Amid mounting pressure from the FBI to unlock the iPhone of a San Bernardino shooter, Apple reportedly wants to exert its First Amendment rights to stave off federal orders.

A federal magistrate recently issued an order to force Apple unlock the iPhone 5c of San Bernardino shooting suspect Syed Rizwan Farook and aid the FBI in its investigation. That directive prompts Apple to create a bypass to an iOS passcode counter, or basically to architect a weaker OS that the FBI could hack.

The U.S. Justice Department even filed a motion in federal court to force Apple to comply with that magistrate order, arguing that Apple CEO Tim Cook's open letter made it clear that the company does not plan to cooperate as much as it should.

The thing is, Apple designed its iOS with security in mind, and iPhones automatically erase all data if someone enters the wrong passcode 10 times. The FBI is now getting desperate to get Apple's help because the passcode of the iPhone 5c belonging to the suspected San Bernardino shooter was changed within less than 24 hours after the phone got into FBI custody.

The encryption battle between Apple and the FBI is getting increasingly fierce, as neither side shows signs of backing down. The government insists Apple should grant them access to devices, while Apple is fervently opposing any kind of back doors or compromises in security.

All Writs Act vs. First Amendment

Preparing for a tough legal battle over encryption, Apple recently hired two free-speech lawyers — Theodore Boutrous and Theodore Olson — to represent it in court.

Discussing the recent magistrate order compelling Apple to help the FBI unlock the iPhone, Boutrous says the federal judge went too far when granting that FBI motion to force Apple create a software workaround that could break its iOS encryption.

The government cited the All Writs Act of 1789 as the legal foundation for its case, while Apple wants to argue First Amendment rights. More specifically, the company wants to convince the court that its software is not just a set of instructions, it's creative and unique work that expresses its point of view, and thus it should be protected under the First Amendment.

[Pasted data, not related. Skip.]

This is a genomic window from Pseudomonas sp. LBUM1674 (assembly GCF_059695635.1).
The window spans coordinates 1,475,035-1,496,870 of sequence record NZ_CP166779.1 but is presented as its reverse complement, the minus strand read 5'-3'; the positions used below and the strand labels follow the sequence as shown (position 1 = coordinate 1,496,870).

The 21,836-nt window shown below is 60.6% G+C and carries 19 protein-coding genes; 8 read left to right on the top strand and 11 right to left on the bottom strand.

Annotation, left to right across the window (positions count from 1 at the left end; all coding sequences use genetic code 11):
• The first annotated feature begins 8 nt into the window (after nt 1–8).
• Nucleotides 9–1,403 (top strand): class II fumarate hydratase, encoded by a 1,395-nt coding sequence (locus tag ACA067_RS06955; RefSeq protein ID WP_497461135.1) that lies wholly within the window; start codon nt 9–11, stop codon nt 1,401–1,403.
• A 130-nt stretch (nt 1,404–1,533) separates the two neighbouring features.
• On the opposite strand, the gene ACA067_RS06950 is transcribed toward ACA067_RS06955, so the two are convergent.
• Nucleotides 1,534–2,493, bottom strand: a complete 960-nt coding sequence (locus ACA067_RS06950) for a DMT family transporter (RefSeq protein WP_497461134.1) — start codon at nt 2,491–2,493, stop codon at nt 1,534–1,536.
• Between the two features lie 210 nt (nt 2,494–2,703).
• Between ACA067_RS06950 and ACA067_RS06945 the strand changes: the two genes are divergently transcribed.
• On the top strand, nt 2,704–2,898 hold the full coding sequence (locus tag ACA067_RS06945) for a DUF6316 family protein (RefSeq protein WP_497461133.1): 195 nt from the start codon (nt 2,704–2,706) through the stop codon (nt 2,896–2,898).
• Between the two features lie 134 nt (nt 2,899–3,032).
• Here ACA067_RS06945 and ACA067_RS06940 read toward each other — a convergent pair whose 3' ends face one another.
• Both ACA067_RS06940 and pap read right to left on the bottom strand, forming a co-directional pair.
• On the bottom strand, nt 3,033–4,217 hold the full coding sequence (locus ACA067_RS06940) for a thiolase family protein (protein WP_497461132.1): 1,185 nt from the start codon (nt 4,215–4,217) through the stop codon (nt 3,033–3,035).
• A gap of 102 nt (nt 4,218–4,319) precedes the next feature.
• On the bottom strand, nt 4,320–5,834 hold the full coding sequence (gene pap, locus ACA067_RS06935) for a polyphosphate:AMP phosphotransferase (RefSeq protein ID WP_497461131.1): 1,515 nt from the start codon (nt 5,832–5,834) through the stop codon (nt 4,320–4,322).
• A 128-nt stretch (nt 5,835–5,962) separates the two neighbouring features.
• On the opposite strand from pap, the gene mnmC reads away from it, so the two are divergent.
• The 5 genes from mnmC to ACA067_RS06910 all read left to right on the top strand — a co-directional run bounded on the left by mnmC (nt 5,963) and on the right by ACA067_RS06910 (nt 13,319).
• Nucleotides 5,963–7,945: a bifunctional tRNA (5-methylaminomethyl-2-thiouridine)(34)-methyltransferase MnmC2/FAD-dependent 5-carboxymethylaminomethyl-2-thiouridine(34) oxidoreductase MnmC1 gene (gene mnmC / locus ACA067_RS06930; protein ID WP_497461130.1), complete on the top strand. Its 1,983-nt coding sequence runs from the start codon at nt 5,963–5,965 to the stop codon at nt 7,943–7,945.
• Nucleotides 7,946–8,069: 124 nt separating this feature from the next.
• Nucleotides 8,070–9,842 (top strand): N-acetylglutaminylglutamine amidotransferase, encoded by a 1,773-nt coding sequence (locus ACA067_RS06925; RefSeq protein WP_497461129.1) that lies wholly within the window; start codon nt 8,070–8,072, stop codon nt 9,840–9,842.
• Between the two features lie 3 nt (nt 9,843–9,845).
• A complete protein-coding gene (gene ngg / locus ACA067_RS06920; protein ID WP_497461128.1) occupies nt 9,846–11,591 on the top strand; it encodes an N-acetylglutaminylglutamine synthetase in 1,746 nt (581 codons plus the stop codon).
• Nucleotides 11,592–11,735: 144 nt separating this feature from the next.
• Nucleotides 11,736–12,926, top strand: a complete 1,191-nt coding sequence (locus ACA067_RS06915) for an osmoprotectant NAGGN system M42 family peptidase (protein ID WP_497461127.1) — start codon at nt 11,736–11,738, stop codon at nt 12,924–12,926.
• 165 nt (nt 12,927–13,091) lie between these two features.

Apple will reportedly argue that code is a form of speech that should be protected. The company sees the government's order to write software workarounds for helping the FBI as a violation of its rights and philosophy, similar to forcing a journalist write a story on the government's behalf.

It remains to be seen, however, if Apple will be able to stave off the mounting pressure to architect an OS with weaker security and unlock the iPhone for authorities.

Reactions And Precedents

The whole encryption debacle has stirred mixed reactions, with some siding with Apple and others taking the government's side. Whistleblower Edward Snowden, Google CEO Sundar Pichai, Huawei and others are backing Apple in its pro-encryption battle, while San Bernardino victims, along with more than half of Americans, are reportedly on the government's side and believe that Apple should comply and decrypt the iPhone.

Meanwhile, the issue is gaining new dimensions. While the FBI initially said it is not asking for wider access to iPhones, just the iPhone 5c of the suspected San Bernardino shooter, it now came to light that the FBI is actually using the All Writs Act to force Apple to hack into 12 other iPhones.

It's safe to assume that if the FBI has its way, things will not stop here. Gaining access to even one single iPhone would cause a precedent and would set things in motion to a wider extent, with more such cases surely arising in the future.

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